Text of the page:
In sixteenth-century Venice, in an island monastery, a cloistered monk experiences the adventure of a lifetime — all within the confines of his cell. Part historical fiction, part philosophical mystery, A Mapmaker's Dream tells the story of Fra Mauro and his struggle to realize his life's work: to make a perfect map — one that represents the full breadth of Creation. News of Mauro's projects attracts explorers, pilgrims, travelers, and merchants, all eager to contribute their accounts of faraway people and places. A she listens to the tales of the strange and fantastic things they've seen, Mauro comes to regard the world as much more than continents and kingdoms: that it is also made up of a vast and equally real interior landscape of beliefs, aspirations, and dreams. Mauro's map grows and takes shape, becoming both more complete and incomprehensible. In the process, the boundaries of Mauro's world are pushed to the extreme, raising questions about the relationship between representation, imagination, and the nature of reality itself.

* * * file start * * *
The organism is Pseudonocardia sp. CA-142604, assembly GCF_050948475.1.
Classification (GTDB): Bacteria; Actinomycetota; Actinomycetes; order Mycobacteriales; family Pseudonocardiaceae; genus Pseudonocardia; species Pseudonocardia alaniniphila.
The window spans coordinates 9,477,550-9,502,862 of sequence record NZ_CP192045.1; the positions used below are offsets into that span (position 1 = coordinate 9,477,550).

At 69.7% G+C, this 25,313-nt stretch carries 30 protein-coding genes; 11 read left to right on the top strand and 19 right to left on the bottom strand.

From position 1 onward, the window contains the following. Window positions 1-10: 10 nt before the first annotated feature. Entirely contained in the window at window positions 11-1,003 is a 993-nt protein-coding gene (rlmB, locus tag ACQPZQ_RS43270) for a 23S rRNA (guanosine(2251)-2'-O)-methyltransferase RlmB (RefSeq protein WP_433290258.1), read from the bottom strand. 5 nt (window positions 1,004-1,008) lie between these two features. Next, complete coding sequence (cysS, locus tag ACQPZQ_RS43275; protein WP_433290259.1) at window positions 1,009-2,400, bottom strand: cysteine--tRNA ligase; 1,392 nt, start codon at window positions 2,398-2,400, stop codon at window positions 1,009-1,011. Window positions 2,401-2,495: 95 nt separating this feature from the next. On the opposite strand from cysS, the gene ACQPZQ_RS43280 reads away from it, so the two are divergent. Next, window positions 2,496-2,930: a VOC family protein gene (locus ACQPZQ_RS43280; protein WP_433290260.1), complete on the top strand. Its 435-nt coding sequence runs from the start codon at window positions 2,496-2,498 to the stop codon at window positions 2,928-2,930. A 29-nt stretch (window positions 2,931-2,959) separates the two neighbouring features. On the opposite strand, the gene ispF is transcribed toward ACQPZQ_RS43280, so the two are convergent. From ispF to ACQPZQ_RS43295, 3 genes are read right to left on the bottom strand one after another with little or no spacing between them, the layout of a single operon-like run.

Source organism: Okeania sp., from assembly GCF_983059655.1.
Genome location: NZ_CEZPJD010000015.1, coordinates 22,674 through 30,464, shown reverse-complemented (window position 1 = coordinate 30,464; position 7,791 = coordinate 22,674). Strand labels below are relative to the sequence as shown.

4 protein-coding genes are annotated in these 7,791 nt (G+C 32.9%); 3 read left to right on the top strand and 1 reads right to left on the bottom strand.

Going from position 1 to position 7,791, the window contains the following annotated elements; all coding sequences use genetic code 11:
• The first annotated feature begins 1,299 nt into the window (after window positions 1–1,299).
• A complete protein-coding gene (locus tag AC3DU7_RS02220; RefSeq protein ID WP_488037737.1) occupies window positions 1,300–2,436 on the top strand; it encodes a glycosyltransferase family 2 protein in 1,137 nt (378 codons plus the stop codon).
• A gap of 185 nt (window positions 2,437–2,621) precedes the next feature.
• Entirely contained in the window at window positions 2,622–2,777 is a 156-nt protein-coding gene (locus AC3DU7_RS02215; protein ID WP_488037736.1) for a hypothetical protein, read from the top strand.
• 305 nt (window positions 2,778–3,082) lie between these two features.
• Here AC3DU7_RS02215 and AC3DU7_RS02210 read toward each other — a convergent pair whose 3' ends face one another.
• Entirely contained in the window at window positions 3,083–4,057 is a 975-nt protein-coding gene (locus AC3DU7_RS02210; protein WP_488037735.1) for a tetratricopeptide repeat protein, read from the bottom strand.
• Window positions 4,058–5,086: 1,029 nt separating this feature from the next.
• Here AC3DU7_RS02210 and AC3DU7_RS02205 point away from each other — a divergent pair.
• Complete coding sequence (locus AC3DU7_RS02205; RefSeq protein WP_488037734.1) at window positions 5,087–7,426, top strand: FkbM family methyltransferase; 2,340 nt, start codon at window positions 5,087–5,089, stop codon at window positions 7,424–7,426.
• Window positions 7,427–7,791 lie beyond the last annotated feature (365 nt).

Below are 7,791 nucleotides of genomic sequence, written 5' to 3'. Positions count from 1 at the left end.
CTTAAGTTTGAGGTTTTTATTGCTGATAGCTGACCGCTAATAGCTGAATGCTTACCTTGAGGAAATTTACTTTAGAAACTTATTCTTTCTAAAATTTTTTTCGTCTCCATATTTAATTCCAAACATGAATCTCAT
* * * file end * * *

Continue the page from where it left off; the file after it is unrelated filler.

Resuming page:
In Cowan's luminescent little tale, a 16 th century Venetian monk named fra Mauro slaves to create a map of the world — a map that will sum up humankind's broadest knowledge and experience. He is perfectly situated, for Venice, a merchant city at the crossroads, 'has the world in th epalm of its hand." Fra Mauro absorbs all he hears— the story of an oyster shell embedded in an icon, tales from Persia and the land of the Tartars — and attempts to incorporate it all into his map. He also has a shocking encounter with the cartography of a Tunisian slave whose world view is very different from his own. Each tale falls like a tiny gem in the reader's lap, and the atmosphere is at once dreamy and sharply detailed, throwing in relief another world and another time. In the end, Fra Mauro has 'no way of knowing whether I was reflecting earth's existence or my own.," laving us to consider the nature of knowledge, self, and the world. Not much happens, and the actual creation of the map in anticlimatic, but this lovely meditation will enchant many readers. — Barbara Hoffert, Library Journal , Vol. 121, No. 5, September 15, 1996